Delauro Statement at Hearing on "Improper Payments"

March 17, 2011
Press Release
Delauro Statement at Hearing on "Improper Payments"

"We are going to hear today about problems of improper payments in Medicare. Yet, even as the number of Medicare beneficiaries is rising, H.R. 1, the majority’s appropriations bill that passed the House last month, cuts appropriations for Medicare and Medicaid operations by $458 million, or 13 percent below last year."


For Immediate Release 
Thursday, March 17, 2011

Contact: Kaelan Richards 



DeLauro Fights Back Against Fraud, Wasteful Spending


Washington, DC— Congresswoman Rosa L. DeLauro (CT-3), Ranking Member on the Labor, Education, Health, and Human Services Appropriations Subcommittee, made the following opening statement today at the Hearing on improper payments.

As Prepared for Delivery

Thank you, Mr. Chairman. And thank you to today’s panelists for coming to testify before us this morning.

Everyone in this room agrees that our government should be as efficient as possible. I know that the Administration has made improving program integrity and reducing improper payments a high priority. And, over the past years, we have focused on these issues here at the subcommittee as well.

This administration has moved aggressively in this area – with a vigorous effort to ferret out waste, fraud and abuse.

The president has signed an executive order 13520 to this effect. It will requires that improper payments be reduced by intensifying efforts to eliminate payment errors, waste, fraud, and abuse in the major programs that are administered by the Federal Government, while continuing to ensure that Federal programs serve and provide access to their intended beneficiaries.

To help implement it, this Congress included $37.5 million in the 2010 Consolidated Appropriations Act. The funds also establish a Partnership Fund for Program Integrity Innovation –helping States create pilot projects to reduce improper payments without reducing participation among eligible populations. Every project must save at least as much as it costs.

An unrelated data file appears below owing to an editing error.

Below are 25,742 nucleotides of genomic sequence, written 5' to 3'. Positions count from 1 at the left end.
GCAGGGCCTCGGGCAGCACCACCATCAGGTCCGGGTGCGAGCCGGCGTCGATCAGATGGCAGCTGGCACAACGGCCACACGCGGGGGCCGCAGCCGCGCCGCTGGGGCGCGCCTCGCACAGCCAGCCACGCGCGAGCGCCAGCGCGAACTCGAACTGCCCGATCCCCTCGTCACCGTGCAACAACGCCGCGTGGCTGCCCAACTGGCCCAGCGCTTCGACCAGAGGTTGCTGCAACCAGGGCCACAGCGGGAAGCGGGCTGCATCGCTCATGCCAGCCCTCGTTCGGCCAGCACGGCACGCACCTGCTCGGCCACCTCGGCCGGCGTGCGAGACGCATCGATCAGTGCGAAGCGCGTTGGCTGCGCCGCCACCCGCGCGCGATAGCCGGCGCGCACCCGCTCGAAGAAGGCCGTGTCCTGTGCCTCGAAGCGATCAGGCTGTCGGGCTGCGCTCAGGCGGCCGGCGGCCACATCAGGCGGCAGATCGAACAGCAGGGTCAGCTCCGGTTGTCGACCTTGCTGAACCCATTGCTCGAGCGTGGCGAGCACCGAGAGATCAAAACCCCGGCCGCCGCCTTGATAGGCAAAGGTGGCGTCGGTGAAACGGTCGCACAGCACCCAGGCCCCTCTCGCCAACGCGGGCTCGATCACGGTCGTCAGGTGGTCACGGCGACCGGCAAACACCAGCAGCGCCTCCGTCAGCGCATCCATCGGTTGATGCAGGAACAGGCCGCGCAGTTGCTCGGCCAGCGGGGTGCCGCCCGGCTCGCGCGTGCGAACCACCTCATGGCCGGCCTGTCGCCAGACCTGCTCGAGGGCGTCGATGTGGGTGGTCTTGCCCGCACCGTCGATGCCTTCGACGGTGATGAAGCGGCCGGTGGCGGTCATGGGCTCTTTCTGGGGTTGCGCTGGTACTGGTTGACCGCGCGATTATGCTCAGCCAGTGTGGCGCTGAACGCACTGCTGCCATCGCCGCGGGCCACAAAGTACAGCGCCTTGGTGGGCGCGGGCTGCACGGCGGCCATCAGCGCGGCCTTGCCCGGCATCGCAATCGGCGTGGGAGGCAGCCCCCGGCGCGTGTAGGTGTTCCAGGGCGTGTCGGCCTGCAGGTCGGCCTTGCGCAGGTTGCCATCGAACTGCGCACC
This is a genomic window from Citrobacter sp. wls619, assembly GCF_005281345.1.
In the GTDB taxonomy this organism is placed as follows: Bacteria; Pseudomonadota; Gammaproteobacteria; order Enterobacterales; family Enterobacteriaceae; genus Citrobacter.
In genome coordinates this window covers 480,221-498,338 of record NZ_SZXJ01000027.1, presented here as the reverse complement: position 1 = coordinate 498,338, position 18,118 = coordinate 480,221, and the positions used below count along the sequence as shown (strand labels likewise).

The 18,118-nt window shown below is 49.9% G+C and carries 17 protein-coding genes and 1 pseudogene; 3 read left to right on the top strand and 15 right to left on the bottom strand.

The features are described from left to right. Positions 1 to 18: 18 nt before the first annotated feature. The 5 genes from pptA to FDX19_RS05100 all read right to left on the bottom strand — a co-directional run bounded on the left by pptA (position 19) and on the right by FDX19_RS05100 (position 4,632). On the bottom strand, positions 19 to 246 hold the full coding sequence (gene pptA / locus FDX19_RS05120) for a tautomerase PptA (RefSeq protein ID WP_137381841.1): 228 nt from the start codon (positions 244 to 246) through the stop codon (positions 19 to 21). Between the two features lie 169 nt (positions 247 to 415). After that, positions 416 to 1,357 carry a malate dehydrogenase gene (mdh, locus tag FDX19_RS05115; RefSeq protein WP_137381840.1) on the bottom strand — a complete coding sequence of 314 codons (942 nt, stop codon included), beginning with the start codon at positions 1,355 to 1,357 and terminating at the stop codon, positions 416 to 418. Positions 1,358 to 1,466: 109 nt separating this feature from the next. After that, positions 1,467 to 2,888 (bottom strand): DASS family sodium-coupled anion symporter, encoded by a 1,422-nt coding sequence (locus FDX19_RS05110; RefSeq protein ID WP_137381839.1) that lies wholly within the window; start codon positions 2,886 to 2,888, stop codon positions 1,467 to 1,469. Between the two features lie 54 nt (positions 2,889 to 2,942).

For the first time, we dedicated discretionary funds to fight waste, fraud and abuse.

The Subcommittee has focused on this and the bill reported out by the Labor-HHS Subcommittee last year included three major program integrity initiatives totaling $1.4 billion – an 89 percent increase above the level two years earlier – in the areas of health care, Social Security and Unemployment Insurance.

That bill also took specific steps to respond to reports by the Government Accounting Office concerning possible fraud in some discretionary programs at the Department of Health and Human Services’ Administration on Children and Families.

The bill responded with $7.5 million for the Inspector General to conduct comprehensive audits in those areas, funds to the program offices for better monitoring of grantees, and a requirement that the Secretary report quickly concerning the steps she was taking to address the GAO’s concerns.

I hope that our subcommittee will continue this commitment to taking concrete steps that will actually improve program integrity.